And when it comes to a gift for mom, if you still have one, I know it can be hard sometimes.  Not everyone can, not everyone even wants to give a gift, or even a card, certainly not a call. That's how it can be when people don't treat us right.  We avoid them.  It's not being selfish, either, believe it or not, rather it is what it is.  Staying disengaged can preserve sanity for certain sensitive souls.  And somebody has to stay sane.

Those of us lucky enough to know that we have to get something for Mom, whether we want to or not, had better get going on it.  Brunch is coming right up, and it's going to be good.

Just one last thing.  Moms, when you open them up, those cards, those presents--  smile and say thank you.



Isreview said...

I really enjoyed reading this post you have a few wonderfully interesting points - thank you.

Oh and I love the idea " giving cards, signing them on post-its that say,I love you, please reuse this card" -Great idea:)

Margo said...

This is when you post a video of the crawling baby winder toy I just gave you so your readers can understand the true awesomeness of what your children do.

Anonymous said...

Thank you for this phrase: Staying disengaged can preserve sanity for certain sensitive souls.

I took the best care I could of my my folks and several other family members, and the last, my Mother, took me to the breaking point.

I cannot deal with her even more difficult sister, who has kids. I helped out some and found myself being pulled into the primary care mode. I finally put my foot down to her kids,and I feel guilt for staying away even as my head heals.

I am preserving my sanity by being disengaged. I love those words.

Dawn said...

And when it comes to a gift for mom, if you still have one, I know it can be hard sometimes. Not everyone can, not everyone even wants to give a gift, or even a card, certainly not a call. That's how it can be when people don't treat us right. We avoid them. It's not being selfish, either, believe it or not, rather it is what it is. Staying disengaged can preserve sanity for certain sensitive souls. And somebody has to stay sane.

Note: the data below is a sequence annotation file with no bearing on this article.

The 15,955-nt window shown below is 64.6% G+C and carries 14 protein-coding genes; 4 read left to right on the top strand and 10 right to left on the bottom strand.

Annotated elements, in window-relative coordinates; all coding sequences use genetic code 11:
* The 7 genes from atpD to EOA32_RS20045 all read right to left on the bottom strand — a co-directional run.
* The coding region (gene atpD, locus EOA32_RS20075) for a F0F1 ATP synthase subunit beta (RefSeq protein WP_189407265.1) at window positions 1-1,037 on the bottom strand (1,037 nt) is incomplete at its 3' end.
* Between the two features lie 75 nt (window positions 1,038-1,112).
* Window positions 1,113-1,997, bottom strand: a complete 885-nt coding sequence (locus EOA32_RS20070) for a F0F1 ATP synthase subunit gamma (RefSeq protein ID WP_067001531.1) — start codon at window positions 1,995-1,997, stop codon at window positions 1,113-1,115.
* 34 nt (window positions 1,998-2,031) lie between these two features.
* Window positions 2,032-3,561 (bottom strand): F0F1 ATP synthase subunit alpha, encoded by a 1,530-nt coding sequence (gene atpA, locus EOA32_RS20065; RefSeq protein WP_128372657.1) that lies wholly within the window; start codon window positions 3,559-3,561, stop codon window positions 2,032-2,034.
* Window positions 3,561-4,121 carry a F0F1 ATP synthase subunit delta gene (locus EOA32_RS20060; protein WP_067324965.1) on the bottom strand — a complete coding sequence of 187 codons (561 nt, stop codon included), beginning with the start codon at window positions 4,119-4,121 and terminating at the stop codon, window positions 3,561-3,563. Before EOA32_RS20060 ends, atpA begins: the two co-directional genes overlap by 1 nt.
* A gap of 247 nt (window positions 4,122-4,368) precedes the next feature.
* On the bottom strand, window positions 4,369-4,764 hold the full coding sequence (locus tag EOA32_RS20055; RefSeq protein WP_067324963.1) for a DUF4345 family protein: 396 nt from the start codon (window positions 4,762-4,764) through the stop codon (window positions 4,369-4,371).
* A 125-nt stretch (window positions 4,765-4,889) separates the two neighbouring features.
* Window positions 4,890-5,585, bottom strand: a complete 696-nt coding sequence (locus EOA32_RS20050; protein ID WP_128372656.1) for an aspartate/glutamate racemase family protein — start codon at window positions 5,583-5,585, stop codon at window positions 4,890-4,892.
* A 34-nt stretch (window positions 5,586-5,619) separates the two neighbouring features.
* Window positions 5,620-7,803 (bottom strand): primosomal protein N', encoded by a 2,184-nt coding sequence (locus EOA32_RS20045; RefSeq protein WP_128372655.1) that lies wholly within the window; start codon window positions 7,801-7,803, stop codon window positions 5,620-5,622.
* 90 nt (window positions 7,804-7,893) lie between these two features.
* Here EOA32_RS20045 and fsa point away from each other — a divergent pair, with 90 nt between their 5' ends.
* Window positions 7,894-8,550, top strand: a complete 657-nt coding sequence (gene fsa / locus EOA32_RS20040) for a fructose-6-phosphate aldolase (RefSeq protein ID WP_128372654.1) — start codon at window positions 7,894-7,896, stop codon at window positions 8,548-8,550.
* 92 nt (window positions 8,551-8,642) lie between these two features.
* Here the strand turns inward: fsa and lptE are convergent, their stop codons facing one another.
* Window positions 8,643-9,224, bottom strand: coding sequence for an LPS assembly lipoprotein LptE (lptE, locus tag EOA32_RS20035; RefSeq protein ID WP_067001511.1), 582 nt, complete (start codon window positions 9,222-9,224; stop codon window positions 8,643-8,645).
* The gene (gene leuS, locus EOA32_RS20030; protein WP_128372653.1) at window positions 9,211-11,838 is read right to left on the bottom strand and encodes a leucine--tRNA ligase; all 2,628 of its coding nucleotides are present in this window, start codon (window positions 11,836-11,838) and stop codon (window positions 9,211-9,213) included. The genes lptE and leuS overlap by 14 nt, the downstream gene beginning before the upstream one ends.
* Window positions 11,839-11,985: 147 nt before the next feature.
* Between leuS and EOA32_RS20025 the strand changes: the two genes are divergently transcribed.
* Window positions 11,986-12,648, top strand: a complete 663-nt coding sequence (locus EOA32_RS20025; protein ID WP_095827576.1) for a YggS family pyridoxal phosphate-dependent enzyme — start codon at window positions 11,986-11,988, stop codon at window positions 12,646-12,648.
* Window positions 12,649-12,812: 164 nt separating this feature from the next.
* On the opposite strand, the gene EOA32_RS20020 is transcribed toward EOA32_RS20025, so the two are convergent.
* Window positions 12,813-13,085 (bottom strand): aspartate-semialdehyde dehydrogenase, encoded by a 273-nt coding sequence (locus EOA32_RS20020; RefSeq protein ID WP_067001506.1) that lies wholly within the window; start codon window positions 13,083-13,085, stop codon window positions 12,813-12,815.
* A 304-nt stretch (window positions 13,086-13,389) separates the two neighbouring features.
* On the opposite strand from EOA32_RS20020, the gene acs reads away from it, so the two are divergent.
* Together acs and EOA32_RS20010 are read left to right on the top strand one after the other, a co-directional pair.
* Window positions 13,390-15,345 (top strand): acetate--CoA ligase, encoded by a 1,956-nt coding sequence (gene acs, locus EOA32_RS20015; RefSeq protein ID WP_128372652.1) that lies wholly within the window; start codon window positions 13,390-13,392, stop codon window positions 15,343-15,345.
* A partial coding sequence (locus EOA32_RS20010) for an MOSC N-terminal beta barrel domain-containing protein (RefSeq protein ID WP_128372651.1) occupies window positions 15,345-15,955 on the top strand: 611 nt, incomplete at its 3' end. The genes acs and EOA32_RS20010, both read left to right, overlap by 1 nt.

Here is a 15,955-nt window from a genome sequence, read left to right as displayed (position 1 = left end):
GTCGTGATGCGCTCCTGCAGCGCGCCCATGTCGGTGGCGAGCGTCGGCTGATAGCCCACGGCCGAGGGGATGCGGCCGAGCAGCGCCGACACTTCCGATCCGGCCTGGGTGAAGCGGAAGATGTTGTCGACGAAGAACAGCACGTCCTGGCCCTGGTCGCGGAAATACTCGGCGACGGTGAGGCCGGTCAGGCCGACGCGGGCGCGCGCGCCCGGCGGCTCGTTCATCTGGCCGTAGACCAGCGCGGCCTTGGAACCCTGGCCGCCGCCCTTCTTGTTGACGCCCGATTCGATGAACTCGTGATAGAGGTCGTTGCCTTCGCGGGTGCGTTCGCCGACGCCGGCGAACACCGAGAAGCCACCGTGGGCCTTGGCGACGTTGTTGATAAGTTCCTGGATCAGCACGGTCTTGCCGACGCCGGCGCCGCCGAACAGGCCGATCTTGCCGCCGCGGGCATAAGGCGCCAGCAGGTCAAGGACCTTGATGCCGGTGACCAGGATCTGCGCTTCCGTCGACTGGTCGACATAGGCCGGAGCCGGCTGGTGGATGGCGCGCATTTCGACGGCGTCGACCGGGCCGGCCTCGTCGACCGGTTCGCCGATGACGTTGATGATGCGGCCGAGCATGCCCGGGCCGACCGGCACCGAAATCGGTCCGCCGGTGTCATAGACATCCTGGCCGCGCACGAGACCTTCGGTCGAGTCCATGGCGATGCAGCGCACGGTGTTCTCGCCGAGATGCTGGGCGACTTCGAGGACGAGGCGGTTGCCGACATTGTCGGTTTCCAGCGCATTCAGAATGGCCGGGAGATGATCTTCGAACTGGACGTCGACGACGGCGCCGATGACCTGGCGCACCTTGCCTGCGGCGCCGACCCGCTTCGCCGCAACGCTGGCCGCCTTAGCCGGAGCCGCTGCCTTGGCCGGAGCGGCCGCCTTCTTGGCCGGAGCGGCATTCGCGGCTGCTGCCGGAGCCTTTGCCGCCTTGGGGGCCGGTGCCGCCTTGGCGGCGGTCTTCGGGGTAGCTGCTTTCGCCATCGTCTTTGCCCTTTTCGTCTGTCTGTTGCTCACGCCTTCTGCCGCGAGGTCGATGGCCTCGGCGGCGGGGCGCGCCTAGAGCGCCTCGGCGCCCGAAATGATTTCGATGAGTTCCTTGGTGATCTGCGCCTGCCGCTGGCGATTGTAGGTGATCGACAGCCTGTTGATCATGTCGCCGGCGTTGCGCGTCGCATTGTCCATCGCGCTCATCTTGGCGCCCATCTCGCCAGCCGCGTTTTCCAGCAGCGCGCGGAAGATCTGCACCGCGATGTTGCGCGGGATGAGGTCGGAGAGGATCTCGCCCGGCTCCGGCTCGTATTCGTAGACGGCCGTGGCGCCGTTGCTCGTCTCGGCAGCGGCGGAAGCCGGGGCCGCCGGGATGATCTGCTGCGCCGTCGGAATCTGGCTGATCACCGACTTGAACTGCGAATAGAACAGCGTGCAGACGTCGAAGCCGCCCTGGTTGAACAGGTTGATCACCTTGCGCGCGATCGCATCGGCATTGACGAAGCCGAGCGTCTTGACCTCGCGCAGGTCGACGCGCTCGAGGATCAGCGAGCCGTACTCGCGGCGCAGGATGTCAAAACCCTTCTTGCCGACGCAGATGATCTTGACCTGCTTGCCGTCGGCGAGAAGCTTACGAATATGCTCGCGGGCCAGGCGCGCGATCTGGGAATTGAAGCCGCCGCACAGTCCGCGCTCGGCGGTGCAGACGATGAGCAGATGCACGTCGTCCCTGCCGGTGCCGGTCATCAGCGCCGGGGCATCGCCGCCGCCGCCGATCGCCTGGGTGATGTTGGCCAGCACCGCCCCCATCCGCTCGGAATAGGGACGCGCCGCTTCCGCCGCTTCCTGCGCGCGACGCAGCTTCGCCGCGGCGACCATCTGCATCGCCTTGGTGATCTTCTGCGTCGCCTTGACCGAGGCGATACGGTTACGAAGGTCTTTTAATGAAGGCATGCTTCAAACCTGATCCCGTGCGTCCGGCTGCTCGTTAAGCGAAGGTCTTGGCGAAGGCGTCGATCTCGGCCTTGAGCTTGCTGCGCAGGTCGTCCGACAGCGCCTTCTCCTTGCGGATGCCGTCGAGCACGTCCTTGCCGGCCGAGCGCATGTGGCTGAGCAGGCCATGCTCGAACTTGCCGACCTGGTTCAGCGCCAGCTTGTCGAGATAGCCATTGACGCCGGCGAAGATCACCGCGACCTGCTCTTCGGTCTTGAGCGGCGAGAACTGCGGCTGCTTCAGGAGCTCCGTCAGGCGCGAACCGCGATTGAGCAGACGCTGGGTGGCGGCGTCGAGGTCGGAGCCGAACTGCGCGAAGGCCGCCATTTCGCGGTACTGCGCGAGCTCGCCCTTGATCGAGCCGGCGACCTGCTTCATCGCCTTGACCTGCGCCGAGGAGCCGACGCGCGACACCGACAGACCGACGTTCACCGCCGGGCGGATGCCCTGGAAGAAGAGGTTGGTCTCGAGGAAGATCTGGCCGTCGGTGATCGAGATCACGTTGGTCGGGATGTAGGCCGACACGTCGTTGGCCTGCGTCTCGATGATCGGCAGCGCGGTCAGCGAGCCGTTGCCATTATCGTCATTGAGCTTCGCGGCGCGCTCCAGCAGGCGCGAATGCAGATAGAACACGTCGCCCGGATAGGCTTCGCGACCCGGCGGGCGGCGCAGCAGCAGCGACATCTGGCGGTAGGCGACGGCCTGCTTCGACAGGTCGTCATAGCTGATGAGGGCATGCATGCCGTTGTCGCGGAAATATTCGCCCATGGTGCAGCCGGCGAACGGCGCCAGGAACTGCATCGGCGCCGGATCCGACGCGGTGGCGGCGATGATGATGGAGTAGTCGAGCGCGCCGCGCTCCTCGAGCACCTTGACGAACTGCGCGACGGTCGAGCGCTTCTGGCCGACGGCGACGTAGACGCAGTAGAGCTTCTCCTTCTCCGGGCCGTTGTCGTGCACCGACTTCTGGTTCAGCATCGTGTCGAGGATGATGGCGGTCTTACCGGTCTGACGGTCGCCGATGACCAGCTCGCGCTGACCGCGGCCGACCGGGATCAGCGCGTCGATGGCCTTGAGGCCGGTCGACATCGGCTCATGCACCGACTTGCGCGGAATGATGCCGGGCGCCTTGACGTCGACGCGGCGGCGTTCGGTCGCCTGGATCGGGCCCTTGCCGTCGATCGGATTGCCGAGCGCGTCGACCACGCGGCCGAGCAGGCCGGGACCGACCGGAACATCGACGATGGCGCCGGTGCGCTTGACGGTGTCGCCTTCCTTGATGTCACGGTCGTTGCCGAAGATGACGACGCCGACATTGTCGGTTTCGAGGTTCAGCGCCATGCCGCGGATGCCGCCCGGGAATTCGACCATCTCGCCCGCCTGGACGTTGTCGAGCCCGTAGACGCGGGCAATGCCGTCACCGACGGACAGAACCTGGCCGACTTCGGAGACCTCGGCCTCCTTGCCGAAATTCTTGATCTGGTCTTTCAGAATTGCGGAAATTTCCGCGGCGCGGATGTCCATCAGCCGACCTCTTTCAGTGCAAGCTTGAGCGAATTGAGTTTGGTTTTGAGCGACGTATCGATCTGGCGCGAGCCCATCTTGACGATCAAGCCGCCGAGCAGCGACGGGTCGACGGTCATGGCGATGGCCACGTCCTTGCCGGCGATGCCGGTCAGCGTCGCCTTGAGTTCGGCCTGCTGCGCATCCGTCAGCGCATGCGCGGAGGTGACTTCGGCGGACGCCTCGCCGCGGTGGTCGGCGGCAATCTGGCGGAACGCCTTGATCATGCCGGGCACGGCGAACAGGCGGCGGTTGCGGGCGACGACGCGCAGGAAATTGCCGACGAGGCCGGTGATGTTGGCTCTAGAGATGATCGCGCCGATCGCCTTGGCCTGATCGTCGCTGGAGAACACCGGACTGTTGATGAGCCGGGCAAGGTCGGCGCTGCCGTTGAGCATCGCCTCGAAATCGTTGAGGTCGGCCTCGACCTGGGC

Wow. This whole paragraph. You should do a post about it. Its funny that you said there are themes, and this is exactly my theme this week. I don't understand by disengaging from your mom isn't selfish, when all she wants to do is engage you. This is where I am at. How can you ever stop feeling the guilt knowing you are hurting your mother? How can you not stop feeling like the worst daughter in the world?

therapydoc said...

Dawn, I'm assuming you're doing this with professional help. I'll do a post on it. Thanks for expressing this. It is a problem, no question, with no easy answers. In my practice disengaging like this is supposed to be temporary, and mom knows it. But sure, I'll write about it.

Could be a whole book, right?

Dr. Deb said...

Mother's Day can be a happy day or a reminder of emotional pain. And everything in betweem.

Syd said...

Reusing those cards is good. I do that too. And food--what mother doesn't like to have a meal prepared for her or be taken out for lunch or dinner? I wish mine were still around.

Tzipporah said...

This mom stuff is hard. We all try so hard to NOT be like our own moms (except for one friend I have whose own mother was wonderful). I'm just starting to deal with what it means that for my whole life, although she loved me, my mother clearly gave me the message that my feelings are not to be taken seriously, unlike those of real people (her and her friends and my father and practically anyone else). How do you take yourself seriously when your own mother doesn't?

therapydoc said...

Maybe it's better not to take ourselves too seriously. Don't worry, I know what you mean. If our parents don't value us, who will? Actually, lots of people, but we want it from the rents.

Rayna Eliana said...

I totally enjoyed reading this post, the poignant and humorous, together.

grants for single moms said...

Relationships with mothers can be very difficult, but they are unique.

Better Things-- Seeing Ghosts